I’ve always been the kind of baker who’s drawn to the hand-made, rough-around-the-edges, but still thoughtfully crafted pudding, cake or loaf. For me, it’s the story behind the recipe that drives me to recreate much-loved recipes in my own kitchen and, in turn, add my own few sentences to the chapter.
When it comes to more-famous-than-me type bakers and cooks, I adore those who can slap together a delightful treat without too much pomp and don’t shy away from licking the beaters fervently while no one else is looking – or if you are the ever-delightful Nigella Lawson, while the whole world is looking and falling in love with you just a little bit more – swoon.
Plus, let’s be honest – who doesn’t love a super easy, no fuss recipe that’s sure to please? Especially when you can eat cupcakes for breakfast – (everybody cheer) – alright they’re muffins and there is certainly a difference, but let’s not beat around the bush. It’s the Christmas season, friends are inviting themselves around for brunch like nobody’s business – so let them eat cake.
So, today I pay homage to a great influence of mine – Nigella Lawson. This is her recipe that has got me out of tight nothing-to-serve spots on more than a few occasions and satisfied cravings for cake at breakfast time on a few other occasions. Ms Lawson, to you I tip my hat.
The Homage Orange Breakfast Muffin
75g unsalted butter – melted and cooled
250 grams of self-raising flour
25 grams of ground almonds
1/2 teaspoon bicarbonate of soda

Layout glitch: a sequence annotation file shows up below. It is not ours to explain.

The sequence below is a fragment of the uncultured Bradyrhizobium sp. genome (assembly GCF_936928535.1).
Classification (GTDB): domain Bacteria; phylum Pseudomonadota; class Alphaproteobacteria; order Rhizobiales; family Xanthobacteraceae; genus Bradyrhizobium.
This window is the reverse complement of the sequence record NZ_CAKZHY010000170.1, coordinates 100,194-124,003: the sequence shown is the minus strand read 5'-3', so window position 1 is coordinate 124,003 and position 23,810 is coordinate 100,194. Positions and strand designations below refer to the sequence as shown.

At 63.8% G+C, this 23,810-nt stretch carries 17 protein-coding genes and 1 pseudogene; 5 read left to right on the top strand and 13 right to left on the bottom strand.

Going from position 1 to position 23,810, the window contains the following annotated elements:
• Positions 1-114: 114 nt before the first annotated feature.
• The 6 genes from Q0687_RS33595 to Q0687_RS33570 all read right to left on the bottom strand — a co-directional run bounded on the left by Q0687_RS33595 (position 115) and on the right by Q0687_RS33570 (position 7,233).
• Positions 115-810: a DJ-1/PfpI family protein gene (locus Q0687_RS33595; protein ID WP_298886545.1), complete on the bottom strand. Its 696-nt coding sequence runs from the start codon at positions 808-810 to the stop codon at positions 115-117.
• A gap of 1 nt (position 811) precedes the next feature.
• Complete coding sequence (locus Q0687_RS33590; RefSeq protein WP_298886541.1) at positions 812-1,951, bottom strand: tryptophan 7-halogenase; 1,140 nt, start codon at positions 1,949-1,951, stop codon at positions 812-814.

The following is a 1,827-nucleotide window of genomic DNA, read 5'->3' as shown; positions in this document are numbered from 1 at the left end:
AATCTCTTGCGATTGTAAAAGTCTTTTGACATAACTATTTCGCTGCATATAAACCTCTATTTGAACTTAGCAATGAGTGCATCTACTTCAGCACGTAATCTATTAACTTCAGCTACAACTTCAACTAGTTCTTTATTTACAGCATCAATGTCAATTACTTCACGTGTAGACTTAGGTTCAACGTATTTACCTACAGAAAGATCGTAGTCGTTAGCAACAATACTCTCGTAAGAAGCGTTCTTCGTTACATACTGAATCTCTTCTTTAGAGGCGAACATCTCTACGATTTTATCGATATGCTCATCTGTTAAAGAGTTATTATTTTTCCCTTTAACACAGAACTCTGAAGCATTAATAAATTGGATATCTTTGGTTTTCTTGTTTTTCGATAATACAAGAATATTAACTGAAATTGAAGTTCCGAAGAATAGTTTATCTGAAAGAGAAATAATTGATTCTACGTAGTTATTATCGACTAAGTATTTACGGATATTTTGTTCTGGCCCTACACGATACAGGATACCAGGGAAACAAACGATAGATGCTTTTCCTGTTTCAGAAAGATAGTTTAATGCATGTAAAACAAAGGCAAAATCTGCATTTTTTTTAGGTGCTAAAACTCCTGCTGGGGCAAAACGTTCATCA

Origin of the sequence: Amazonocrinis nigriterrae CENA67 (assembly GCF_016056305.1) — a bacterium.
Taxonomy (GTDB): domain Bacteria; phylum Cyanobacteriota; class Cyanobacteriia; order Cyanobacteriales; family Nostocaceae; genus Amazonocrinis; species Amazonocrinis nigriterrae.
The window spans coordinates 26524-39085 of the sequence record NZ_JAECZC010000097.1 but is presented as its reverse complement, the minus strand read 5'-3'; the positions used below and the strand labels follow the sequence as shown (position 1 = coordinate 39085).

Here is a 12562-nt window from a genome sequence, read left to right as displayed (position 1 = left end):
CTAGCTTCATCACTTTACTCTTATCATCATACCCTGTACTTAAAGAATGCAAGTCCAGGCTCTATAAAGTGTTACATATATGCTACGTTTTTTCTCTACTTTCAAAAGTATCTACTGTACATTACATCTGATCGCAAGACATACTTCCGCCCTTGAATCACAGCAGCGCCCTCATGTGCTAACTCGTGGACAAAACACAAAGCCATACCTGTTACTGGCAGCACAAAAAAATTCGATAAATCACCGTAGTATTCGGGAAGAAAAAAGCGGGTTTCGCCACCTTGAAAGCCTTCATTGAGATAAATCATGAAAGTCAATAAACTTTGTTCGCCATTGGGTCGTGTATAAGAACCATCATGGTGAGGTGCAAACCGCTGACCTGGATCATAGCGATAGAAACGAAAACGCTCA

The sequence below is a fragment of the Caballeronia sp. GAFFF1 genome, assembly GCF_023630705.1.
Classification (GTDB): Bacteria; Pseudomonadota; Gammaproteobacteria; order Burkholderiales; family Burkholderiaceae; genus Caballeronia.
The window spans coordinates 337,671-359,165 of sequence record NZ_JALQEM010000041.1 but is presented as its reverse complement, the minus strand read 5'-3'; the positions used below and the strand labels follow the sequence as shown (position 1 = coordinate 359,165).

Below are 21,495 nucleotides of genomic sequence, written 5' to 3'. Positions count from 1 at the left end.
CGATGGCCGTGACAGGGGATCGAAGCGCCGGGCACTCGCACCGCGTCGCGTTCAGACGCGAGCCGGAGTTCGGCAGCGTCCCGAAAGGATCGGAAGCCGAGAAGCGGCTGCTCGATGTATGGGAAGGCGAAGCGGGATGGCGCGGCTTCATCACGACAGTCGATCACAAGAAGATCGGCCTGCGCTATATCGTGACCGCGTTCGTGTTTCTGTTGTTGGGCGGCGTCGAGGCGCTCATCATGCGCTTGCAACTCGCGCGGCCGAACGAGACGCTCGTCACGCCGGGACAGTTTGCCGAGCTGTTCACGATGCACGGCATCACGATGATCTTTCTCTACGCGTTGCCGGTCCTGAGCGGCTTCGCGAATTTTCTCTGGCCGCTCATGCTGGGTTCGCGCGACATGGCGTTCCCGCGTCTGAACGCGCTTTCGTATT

1 teaspoon baking powder
1/2 teaspoon of ground cardamom
1/2 teaspoon of ground ginger
75 grams golden caster sugar
Zest of 1 orange
100ml freshly squeezed orange juice
100ml full-fat milk
12 hole muffin tray lined with paper cases
Preheat the oven to 200C.
Combine the flour, ground almonds, bicarb, baking powder, sugar and orange zest in a large bowl. Combine the orange juice and milk into a jug and whisk in the egg and the cooled, melted butter. This mixture will split and look curdled as the milk and orange juice combine, but never fear, this concoction has extraordinary powers.
Pour the liquid ingredients into the dry ingredients, mixing with a fork as you go. The batter will be beautifully. Mix until only barely combined and never over mix – the odd lump is perfectly fine.
Enter the much talked about powers – When I first made this recipe I marvelled at the instant reaction between the acid from the juice and the raising agents. In the time takes to set out your muffin cases the mixture begins to transform into a cloud-like fluffy delight.
Spoon out the mixture equally into the muffin cases and cook for 18-20 minutes until lightly golden. Remove, in their paper cases, to a wire rack and let cool slightly (but not completely) before devouring – with butter, or clotted cream, or jam or a little of each. Makes 12
Recipe adapted from Nigella Bites, by Nigella Lawson